Saturday, 12 January 2019

Less than Explanatory

Having spent many years mentally time-travelling to Victorian England, I might feel I know it fairly well, its modes and mores, its customs and practices. But I think of the warning at the start of Michael Faber's novel The Crimson Petal and the White, as he guides his modern reader into the nineteenth-century past: 'You may imagine, from other stories you've read, that you know it well ... The truth is that you're an alien from another time and place altogether.'

Do we need guides? On my e-reader I've a number of cheap 'complete works', which do without explanatory notes. I've read Dickens, James, Trollope in these editions, and seldom been flummoxed.

I've tried the same with Scott, and quickly come a cropper. It isn't just the dialect words; it's the legal stuff. And it was a legal point that caused me minor grief while reading Trollope's John Caldigate.

The major part of the novel takes place in the later 1870s. This isn't stated explicitly but is implicitly clear from dates earlier in the text. The last section of the novel concerns a trial for bigamy, and a questionable verdict. 'There ought to be some Court of Appeal for such cases,' opines the put-upon Home Secretary.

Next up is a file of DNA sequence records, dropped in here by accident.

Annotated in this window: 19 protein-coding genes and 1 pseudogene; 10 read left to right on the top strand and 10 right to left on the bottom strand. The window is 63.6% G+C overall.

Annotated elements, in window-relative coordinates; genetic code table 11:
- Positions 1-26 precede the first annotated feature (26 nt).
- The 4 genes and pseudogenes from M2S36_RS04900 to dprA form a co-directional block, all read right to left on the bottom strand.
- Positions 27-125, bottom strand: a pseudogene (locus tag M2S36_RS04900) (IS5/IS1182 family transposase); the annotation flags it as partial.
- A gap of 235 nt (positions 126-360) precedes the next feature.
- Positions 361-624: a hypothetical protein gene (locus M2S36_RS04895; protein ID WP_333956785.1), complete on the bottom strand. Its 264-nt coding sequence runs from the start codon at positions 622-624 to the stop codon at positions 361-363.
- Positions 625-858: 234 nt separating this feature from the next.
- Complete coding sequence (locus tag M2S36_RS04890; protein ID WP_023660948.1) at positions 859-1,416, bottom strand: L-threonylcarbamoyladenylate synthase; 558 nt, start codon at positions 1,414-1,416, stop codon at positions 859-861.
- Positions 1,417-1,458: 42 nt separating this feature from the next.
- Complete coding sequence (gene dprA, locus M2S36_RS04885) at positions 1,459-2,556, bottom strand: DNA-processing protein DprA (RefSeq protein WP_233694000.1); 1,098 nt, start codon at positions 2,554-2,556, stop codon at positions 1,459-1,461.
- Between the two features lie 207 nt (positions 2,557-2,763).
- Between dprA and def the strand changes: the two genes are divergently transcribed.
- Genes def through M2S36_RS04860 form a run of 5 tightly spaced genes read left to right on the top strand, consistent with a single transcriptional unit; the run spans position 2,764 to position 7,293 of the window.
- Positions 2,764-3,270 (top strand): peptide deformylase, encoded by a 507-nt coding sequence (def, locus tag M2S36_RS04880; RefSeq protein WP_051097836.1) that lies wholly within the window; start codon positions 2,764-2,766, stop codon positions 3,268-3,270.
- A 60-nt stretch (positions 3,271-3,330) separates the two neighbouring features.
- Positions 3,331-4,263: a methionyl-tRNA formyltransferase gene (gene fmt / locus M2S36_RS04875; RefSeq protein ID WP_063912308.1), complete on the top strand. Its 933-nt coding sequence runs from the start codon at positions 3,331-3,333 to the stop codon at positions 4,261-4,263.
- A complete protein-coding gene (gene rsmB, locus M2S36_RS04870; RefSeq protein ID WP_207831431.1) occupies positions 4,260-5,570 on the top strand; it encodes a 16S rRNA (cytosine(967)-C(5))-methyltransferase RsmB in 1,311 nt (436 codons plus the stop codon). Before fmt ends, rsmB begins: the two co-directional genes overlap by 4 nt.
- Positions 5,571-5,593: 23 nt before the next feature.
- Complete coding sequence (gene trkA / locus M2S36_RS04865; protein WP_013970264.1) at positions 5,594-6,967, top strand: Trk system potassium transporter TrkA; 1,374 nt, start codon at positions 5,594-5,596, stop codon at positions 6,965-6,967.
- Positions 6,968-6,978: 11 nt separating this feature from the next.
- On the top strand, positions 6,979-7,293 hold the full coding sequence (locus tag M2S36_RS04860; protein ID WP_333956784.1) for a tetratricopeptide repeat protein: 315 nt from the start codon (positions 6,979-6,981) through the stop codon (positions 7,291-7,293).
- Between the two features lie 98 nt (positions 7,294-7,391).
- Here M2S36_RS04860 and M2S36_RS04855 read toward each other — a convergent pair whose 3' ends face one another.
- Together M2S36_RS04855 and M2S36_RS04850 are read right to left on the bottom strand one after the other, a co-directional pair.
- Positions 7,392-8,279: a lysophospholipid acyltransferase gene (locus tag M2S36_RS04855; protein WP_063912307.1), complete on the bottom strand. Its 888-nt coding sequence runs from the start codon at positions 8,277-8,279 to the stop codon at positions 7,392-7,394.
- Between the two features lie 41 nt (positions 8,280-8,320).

This set me wondering. When was the Court of Appeal established? I was reading John Caldigate in the World's Classics edition, which has explanatory notes. Surely this would be a worthy topic for a scholarly comment?

But no. Mine is one of those editions in which every biblical reference is carefully detailed, along with other banal or fairly well-known information such as Newmarket being a horse-focused town. But there's nothing that a general or even an academic reader might genuinely want to know. And vast chunks of the novel go unannotated, followed by little flurries of activity. That always gets me suspicious and irritated.

So I've had to do my own research. The Court of Appeal was apparently established in 1875. So why isn't it a recourse for the characters in John Caldigate? Is this a rare Trollope slip? I'd love to know. But I've paid my money, bought the World's Classics edition. Surely it isn't for me to do the donkey work?

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